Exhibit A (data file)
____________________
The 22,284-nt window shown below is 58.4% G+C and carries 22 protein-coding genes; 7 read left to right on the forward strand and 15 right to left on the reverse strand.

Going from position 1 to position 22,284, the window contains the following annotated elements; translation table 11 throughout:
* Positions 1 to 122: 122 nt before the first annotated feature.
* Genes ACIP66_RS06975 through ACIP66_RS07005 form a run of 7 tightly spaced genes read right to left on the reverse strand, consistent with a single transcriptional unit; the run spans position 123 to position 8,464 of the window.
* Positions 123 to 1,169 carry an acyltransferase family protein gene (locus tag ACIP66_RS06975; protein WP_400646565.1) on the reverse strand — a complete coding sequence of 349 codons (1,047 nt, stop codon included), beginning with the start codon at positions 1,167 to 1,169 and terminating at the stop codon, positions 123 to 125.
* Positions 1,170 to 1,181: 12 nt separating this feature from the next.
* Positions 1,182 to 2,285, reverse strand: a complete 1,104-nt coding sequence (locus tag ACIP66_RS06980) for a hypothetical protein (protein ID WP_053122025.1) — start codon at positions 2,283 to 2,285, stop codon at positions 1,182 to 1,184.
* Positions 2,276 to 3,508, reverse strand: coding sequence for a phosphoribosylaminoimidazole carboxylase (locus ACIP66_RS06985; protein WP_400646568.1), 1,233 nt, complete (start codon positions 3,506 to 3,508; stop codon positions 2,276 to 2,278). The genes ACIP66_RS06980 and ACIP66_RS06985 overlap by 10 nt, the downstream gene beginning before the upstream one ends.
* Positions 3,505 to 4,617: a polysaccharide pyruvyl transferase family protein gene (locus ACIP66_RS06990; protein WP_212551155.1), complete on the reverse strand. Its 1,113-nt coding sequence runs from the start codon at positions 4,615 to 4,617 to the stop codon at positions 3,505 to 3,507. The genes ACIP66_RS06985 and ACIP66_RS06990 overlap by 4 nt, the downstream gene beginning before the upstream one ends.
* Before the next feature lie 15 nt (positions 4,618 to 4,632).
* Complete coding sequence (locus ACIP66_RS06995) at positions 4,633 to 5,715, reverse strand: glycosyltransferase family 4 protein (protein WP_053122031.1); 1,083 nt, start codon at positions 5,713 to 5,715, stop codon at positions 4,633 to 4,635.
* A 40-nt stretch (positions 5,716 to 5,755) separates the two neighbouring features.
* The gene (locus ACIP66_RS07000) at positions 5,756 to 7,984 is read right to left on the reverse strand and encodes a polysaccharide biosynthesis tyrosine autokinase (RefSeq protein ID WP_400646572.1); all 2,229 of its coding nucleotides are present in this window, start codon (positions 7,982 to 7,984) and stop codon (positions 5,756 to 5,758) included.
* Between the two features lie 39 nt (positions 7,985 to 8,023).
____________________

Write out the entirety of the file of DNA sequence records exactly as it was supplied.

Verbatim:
The 22,284-nt window shown below is 58.4% G+C and carries 22 protein-coding genes; 7 read left to right on the forward strand and 15 right to left on the reverse strand.

Going from position 1 to position 22,284, the window contains the following annotated elements; translation table 11 throughout:
* Positions 1 to 122: 122 nt before the first annotated feature.
* Genes ACIP66_RS06975 through ACIP66_RS07005 form a run of 7 tightly spaced genes read right to left on the reverse strand, consistent with a single transcriptional unit; the run spans position 123 to position 8,464 of the window.
* Positions 123 to 1,169 carry an acyltransferase family protein gene (locus tag ACIP66_RS06975; protein WP_400646565.1) on the reverse strand — a complete coding sequence of 349 codons (1,047 nt, stop codon included), beginning with the start codon at positions 1,167 to 1,169 and terminating at the stop codon, positions 123 to 125.
* Positions 1,170 to 1,181: 12 nt separating this feature from the next.
* Positions 1,182 to 2,285, reverse strand: a complete 1,104-nt coding sequence (locus tag ACIP66_RS06980) for a hypothetical protein (protein ID WP_053122025.1) — start codon at positions 2,283 to 2,285, stop codon at positions 1,182 to 1,184.
* Positions 2,276 to 3,508, reverse strand: coding sequence for a phosphoribosylaminoimidazole carboxylase (locus ACIP66_RS06985; protein WP_400646568.1), 1,233 nt, complete (start codon positions 3,506 to 3,508; stop codon positions 2,276 to 2,278). The genes ACIP66_RS06980 and ACIP66_RS06985 overlap by 10 nt, the downstream gene beginning before the upstream one ends.
* Positions 3,505 to 4,617: a polysaccharide pyruvyl transferase family protein gene (locus ACIP66_RS06990; protein WP_212551155.1), complete on the reverse strand. Its 1,113-nt coding sequence runs from the start codon at positions 4,615 to 4,617 to the stop codon at positions 3,505 to 3,507. The genes ACIP66_RS06985 and ACIP66_RS06990 overlap by 4 nt, the downstream gene beginning before the upstream one ends.
* Before the next feature lie 15 nt (positions 4,618 to 4,632).
* Complete coding sequence (locus ACIP66_RS06995) at positions 4,633 to 5,715, reverse strand: glycosyltransferase family 4 protein (protein WP_053122031.1); 1,083 nt, start codon at positions 5,713 to 5,715, stop codon at positions 4,633 to 4,635.
* A 40-nt stretch (positions 5,716 to 5,755) separates the two neighbouring features.
* The gene (locus ACIP66_RS07000) at positions 5,756 to 7,984 is read right to left on the reverse strand and encodes a polysaccharide biosynthesis tyrosine autokinase (RefSeq protein ID WP_400646572.1); all 2,229 of its coding nucleotides are present in this window, start codon (positions 7,982 to 7,984) and stop codon (positions 5,756 to 5,758) included.
* Between the two features lie 39 nt (positions 7,985 to 8,023).